Sometime in December, I think, I was ploughing through endless video interviews and radio interviews with either Stewart Lee or Alan Moore on their writing process, as I attempted to work out what had happened to mine in the aftermath of a significant failure and an ongoing dissatisfaction with what I was doing artistically. Mentioned in the glut of 2016 interviews (and the relative absence of interviews since) was the then-recent release of Jerusalem, which I’d heard about vaguely at the time but not really been interested in reading at that point, possibly due to either the imminence of top surgery, the recent hell of the Brexit vote, the upcoming hell of the US adopting an actual literal fascist president, or the fact that one of my friends had just committed suicide. 2016 was not a good year.
2020 is not a good year either, but one of the high points has been treating an odyssey through Alan Moore’s 1,000,000-word novel about a half-square mile of Northampton, the structure of the universe, the function of art, how time works, what death actually is, and what he’d be like if he had been born a woman–as a kind of safety rail for the brain which prevents one from toppling into the hell of rolling news and instead beckons adventures in an equally-fraught but more sensical chaos.
At the end of this book, I feel rather like I’m looking back down over some sort of Midlands Nazca Lines at some literary structures which are difficult to view without a very good memory.
There is the structural element that the entire book does and does not take place in a single day–May 26th, 2006–mostly in a single city (there are some excursions to Lambeth, which I appreciate), mostly in a single area of that single city, and features characters passing through a specific moment in time, rather than time moving over the characters; congruent with Moore’s theories.
It acknowledges the debt to Joyce by, quite literally, plonking his daughter into the narrative and allowing her her own voice, all written in a very Joycean fashion (this slowed me down somewhat: having to physically sound out not-quite-phonetic renderings and mixed-up sentences to get through Lucia’s chapter was gruelling, but subvocalisation encourages not only a working phonological memory, leading to greater comprehension further into the chapter, but also elicits more in-depth appreciation of a text–meaning that this already hallucinogenic-in-content chapter became hallucinogenic-in-detail, too).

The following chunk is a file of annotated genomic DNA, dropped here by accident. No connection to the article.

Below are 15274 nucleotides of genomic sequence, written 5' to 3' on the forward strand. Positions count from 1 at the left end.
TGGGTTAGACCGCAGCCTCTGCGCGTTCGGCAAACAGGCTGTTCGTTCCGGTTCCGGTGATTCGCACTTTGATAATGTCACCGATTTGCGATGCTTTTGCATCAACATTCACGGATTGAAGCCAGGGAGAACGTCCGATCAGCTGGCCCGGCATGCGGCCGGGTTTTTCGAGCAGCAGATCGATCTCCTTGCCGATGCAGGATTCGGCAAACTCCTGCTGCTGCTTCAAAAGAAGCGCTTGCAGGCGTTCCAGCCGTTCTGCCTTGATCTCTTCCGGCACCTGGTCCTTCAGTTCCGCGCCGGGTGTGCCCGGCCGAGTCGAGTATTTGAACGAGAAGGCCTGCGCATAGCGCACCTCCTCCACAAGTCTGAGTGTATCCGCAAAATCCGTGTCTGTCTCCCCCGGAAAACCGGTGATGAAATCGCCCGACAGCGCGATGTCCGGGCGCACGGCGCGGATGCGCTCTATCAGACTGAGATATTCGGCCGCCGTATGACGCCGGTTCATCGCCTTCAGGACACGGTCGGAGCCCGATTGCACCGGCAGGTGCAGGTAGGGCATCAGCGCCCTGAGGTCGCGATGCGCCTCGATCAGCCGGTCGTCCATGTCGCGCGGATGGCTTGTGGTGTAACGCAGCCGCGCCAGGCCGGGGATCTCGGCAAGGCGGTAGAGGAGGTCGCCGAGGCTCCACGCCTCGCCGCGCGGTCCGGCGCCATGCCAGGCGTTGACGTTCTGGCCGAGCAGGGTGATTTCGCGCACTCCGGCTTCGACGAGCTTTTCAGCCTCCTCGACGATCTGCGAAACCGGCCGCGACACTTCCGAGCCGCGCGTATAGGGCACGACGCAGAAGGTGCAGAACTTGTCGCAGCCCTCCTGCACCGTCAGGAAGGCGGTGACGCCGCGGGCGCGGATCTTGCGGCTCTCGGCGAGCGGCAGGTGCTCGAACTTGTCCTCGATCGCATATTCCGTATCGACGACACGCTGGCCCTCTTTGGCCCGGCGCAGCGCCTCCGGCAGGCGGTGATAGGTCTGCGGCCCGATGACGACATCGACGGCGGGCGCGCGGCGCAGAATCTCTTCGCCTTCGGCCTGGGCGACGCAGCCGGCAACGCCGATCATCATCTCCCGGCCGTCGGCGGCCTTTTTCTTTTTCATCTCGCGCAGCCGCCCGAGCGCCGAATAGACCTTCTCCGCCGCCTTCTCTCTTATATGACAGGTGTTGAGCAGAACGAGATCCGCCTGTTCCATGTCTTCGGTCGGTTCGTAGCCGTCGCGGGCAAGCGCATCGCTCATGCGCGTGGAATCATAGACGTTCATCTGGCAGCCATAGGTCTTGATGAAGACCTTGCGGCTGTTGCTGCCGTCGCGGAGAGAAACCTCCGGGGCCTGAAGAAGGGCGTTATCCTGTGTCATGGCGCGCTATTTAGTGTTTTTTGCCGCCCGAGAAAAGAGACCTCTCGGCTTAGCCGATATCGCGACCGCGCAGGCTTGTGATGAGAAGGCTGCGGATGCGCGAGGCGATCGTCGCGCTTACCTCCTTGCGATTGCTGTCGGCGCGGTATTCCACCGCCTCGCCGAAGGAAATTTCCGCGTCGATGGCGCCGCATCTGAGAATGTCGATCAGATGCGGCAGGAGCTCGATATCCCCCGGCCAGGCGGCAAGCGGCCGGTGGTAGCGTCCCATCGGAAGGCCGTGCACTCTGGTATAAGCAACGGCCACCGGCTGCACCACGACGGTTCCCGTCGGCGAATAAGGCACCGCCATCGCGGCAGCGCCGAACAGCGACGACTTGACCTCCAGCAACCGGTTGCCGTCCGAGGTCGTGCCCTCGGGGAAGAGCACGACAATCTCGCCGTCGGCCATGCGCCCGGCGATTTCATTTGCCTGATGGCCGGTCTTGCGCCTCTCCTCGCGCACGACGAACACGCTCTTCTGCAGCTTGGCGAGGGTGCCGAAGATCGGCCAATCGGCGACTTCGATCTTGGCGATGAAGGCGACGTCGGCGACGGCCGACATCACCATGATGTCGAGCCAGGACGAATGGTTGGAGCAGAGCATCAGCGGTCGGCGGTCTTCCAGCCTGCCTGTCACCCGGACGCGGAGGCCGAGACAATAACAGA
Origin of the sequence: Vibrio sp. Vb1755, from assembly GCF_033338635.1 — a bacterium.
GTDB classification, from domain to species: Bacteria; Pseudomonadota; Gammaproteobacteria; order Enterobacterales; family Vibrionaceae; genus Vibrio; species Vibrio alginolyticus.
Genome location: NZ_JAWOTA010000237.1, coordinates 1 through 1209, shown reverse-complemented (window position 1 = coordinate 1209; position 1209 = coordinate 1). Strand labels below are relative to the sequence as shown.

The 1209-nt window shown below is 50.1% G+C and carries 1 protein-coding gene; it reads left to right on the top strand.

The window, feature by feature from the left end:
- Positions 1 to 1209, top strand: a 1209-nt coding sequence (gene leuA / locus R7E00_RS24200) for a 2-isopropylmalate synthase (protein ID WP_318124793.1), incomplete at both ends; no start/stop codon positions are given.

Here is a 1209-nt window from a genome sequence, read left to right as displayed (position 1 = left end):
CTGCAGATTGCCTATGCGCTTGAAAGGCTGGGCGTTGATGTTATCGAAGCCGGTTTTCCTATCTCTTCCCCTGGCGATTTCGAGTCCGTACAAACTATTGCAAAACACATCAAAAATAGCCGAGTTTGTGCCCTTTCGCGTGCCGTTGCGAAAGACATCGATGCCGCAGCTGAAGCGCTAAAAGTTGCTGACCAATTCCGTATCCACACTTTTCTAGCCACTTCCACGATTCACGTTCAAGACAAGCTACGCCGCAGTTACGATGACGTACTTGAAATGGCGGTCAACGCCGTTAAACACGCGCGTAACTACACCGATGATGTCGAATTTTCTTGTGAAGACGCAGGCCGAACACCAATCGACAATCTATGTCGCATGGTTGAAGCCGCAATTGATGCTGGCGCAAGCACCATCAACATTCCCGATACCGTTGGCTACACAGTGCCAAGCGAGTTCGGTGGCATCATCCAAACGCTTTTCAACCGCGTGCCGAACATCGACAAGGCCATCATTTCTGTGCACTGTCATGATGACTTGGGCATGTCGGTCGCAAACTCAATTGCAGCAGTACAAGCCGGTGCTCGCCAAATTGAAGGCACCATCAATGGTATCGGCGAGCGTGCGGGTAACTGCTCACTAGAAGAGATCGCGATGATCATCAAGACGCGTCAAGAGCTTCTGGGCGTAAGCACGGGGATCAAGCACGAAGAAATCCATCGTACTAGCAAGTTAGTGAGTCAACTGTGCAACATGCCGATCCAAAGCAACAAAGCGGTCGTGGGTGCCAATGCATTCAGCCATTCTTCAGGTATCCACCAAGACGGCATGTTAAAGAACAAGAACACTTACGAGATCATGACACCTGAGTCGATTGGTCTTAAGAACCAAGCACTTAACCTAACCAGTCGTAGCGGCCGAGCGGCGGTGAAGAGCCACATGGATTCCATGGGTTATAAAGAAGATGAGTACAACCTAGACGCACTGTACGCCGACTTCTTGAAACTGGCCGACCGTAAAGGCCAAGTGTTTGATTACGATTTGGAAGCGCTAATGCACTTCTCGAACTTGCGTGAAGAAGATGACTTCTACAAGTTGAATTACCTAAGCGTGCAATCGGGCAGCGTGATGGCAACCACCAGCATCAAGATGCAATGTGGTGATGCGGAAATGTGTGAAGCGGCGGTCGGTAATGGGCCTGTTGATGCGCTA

There is the echoing of incidents, the way in which interactions between characters have their consequences (or presequences) in much, much later chapters; one builds up a highly-detailed picture of the landscape of the moment through repetition from a hundred angles–which is alluded to if not outright claimed in the after-chapter which contains the entire tale in symbolic miniature… already described but not “shown” elsewhere in the book. In many, many senses, a fractal work.
And then there is the element of “ascension”. Movement through time in one section of the book as experienced during life is replaced by movement through spacetime in another, before returning the reader to apparent mundanity expressed in less conventional prose and more noticeably artistic format (for example, poetry, or unchecked run-on prose, or a script of a play; an inner viewpoint which paints itself exclusively in the language of the hardboiled noir detective), an obvious mirror to the the “enlightenment/madness-leads-to-art” path.